In its decision, the court explained that the policy required “no specific manner by which the insured must change the beneficiary.”

A federal district court in Colorado has ruled that a letter changing the beneficiary of a life insurance policy, written by the policy’s owner the day before his suicide, was effective to change the beneficiary even though it was not on the insurer’s “beneficiary designation” form. 

The Case 

On February 24, 2004, Richard M. Talley applied for a life insurance policy with Transamerica Life Insurance Company. He listed Cheryl Talley on the application as the sole primary beneficiary.

Transamerica issued the policy, with a face amount of $1,000,000, on or about April 1, 2004. The policy listed “the insured,” Mr. Talley, as the owner.

Sometime before January 2006, Mr. Talley executed a “beneficiary designation” form designating American Title Services Company as the primary beneficiary of the policy. From 2001 until his death, Mr. Talley was the president, director, and shareholder of American Title, which provided title insurance through Title Resources Guaranty Company (“TRGC”), which had a right to audit American Title’s business.

Transamerica effectuated the change that Mr. Talley requested even though the beneficiary designation form was incomplete because the “Date Signed,” “Witness Signature,” and “Address of Witness” lines in the form were left blank.

American Title paid at least seven premiums on the policy.

Beginning around 2007, Mr. Talley allegedly misappropriated funds from American Title for his personal use. In either January or early February 2014, TRGC conducted an audit of American Title’s books and records and discovered Mr. Talley’s alleged theft.

On February 3, 2014, Mr. Talley wrote a letter to Transamerica stating, in relevant part:

I Richard Talley…hereby change the beneficiary to Ms. Cheryl Talley, living at [address], my wife. I [sic] is my desire for this change to take effect immediately upon execution of this notice.

Mr. Talley committed suicide the next day.

On February 19, 2014, Transamerica wrote to Mr. Talley that it was “unable to process the request” for a change in beneficiary because “[t]he incorrect form was used for the requested change.” The letter also stated that “[n]o changes will be made until we receive the requested information and fully completed forms.” Transamerica’s beneficiary designation form was attached to this correspondence.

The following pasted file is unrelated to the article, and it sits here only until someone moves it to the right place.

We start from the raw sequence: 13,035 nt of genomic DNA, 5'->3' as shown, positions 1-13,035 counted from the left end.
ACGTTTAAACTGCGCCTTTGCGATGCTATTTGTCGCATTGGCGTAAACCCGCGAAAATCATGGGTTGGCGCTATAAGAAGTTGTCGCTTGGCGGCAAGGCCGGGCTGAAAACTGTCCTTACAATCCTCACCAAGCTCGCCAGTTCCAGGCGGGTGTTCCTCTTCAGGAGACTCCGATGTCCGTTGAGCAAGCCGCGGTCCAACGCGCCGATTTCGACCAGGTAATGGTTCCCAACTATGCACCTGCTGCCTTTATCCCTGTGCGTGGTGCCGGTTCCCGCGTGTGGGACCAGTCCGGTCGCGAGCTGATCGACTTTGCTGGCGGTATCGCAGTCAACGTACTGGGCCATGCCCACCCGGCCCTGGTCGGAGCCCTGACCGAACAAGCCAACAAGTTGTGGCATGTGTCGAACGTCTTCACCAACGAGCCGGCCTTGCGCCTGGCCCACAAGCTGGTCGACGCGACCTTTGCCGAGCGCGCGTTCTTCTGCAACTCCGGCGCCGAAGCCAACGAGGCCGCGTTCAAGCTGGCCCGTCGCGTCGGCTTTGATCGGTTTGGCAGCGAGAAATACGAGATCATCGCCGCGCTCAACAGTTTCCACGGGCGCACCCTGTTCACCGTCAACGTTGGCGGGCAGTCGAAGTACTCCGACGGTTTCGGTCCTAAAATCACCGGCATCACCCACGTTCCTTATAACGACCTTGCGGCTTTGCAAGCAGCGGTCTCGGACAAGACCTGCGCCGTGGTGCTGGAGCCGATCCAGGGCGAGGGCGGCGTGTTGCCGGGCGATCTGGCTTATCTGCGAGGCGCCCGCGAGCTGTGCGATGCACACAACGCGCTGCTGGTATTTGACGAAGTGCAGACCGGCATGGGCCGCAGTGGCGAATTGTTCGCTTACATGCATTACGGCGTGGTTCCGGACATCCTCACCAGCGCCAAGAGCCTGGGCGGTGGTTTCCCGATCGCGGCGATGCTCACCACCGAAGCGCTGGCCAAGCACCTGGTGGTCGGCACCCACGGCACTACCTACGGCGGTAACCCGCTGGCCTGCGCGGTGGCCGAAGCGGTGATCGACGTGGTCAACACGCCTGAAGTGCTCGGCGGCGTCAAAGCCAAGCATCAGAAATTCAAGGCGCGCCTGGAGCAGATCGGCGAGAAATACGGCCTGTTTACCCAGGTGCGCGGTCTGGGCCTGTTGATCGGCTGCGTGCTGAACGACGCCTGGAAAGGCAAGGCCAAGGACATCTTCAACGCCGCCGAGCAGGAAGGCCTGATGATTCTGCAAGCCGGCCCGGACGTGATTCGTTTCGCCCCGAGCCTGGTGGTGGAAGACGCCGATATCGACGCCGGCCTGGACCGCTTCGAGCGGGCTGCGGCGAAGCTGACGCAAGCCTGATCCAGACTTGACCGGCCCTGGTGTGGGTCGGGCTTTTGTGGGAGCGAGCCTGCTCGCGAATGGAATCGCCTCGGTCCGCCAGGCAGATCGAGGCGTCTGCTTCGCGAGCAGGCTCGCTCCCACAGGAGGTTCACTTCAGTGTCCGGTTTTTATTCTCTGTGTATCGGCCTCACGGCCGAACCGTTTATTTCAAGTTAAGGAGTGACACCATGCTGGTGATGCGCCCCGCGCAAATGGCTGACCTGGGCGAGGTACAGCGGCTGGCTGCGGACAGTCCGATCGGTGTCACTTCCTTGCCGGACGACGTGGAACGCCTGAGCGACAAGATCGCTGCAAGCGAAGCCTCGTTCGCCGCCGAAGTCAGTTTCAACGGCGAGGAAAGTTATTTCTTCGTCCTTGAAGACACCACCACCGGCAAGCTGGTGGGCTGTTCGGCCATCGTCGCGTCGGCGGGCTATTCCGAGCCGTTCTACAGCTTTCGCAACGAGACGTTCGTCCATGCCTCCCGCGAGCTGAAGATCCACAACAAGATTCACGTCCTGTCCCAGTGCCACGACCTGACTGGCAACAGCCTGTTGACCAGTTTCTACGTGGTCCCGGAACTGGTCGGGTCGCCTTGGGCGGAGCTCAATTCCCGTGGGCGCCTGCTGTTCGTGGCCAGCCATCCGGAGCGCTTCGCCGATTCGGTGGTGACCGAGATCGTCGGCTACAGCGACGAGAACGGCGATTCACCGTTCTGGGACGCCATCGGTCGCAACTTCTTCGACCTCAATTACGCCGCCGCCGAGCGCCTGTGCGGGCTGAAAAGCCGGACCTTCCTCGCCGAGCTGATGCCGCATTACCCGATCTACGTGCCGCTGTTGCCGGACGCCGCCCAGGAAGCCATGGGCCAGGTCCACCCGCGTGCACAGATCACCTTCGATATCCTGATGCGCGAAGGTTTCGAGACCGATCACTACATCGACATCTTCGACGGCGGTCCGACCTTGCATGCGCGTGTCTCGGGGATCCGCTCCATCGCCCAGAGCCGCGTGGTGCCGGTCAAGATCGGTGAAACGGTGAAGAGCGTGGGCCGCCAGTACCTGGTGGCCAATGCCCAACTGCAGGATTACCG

After receiving news of Mr. Talley’s death, however, Transamerica appended an electronic note dated March 10, 2014 to Mr. Talley’s February 3, 2014 letter stating “going to accept this.”

Transamerica then recorded a change in the records to reflect that Ms. Talley was the primary beneficiary of the policy.

American Title entered bankruptcy and John C. Smiley, the bankruptcy trustee, argued that American Title was entitled to the proceeds. The trustee characterized the policy as a “key man” policy intended to compensate American Title for losses that would arise from Mr. Talley’s death. 

Transamerica initiated an action in a federal district court in Colorado to resolve who was entitled to the proceeds.

The trustee and Ms. Talley filed cross motions for partial summary judgment, each seeking judgment that he or she was the policy’s proper beneficiary.

The Transamerica Policy

The Transamerica policy provided that the insured:

may change the designated Beneficiary while the Insured is living by sending a satisfactory written notice to [Transamerica]. The change will not be effective until we record it at our Administrative Office. Even if the Insured is not living when we record the change, the change will take effect as of the date it was signed. However, any benefits we pay before we record the change will not be subject to the change.

The policy defined:

written request

as:

a signed request in a form satisfactory to [Transamerica] that is received at [Transamerica’s] Administrative Office.

The Court’s Decision

The court granted summary judgment in favor of Ms. Talley, ruling that Mr. Talley’s February 3, 2014 letter constituted “satisfactory written notice” of his intention to name Ms. Talley as the policy’s primary beneficiary.

In its decision, the court explained that the policy required “no specific manner by which the insured must change the beneficiary.” Rather, the court continued, the policy stated only that it required “satisfactory written notice.”

The court was not persuaded by the trustee’s argument that Mr. Talley’s letter, which was addressed to Transamerica’s home office in Los Angeles, was ineffective because it violated the policy’s requirement that all written requests be received at Transamerica’s administrative office in Kansas City, Missouri. The court reasoned that the policy did not state that the request had to be “sent” to the insurer’s administrative office, adding that it was “undisputed that Transamerica received Mr. Talley’s letter” and that there was “no evidence” that the letter was not received at the insurer’s administrative office.

Therefore, the court ruled that Mr. Talley had complied with the policy’s requirements.

In concluding that Ms. Talley was the beneficiary, the court found that Mr. Talley’s alleged misappropriation of American Title funds to pay premiums on a life insurance policy did not effect a change in legal ownership of the policy and that there was no evidence that Mr. Talley lacked the capacity to understand the effect of his February 3, 2014 letter.

The case is Transamerica Life Ins. Co. v. Talley, No. 14-cv-01412-PAB-CBS (D. Colo. Aug. 31, 2015).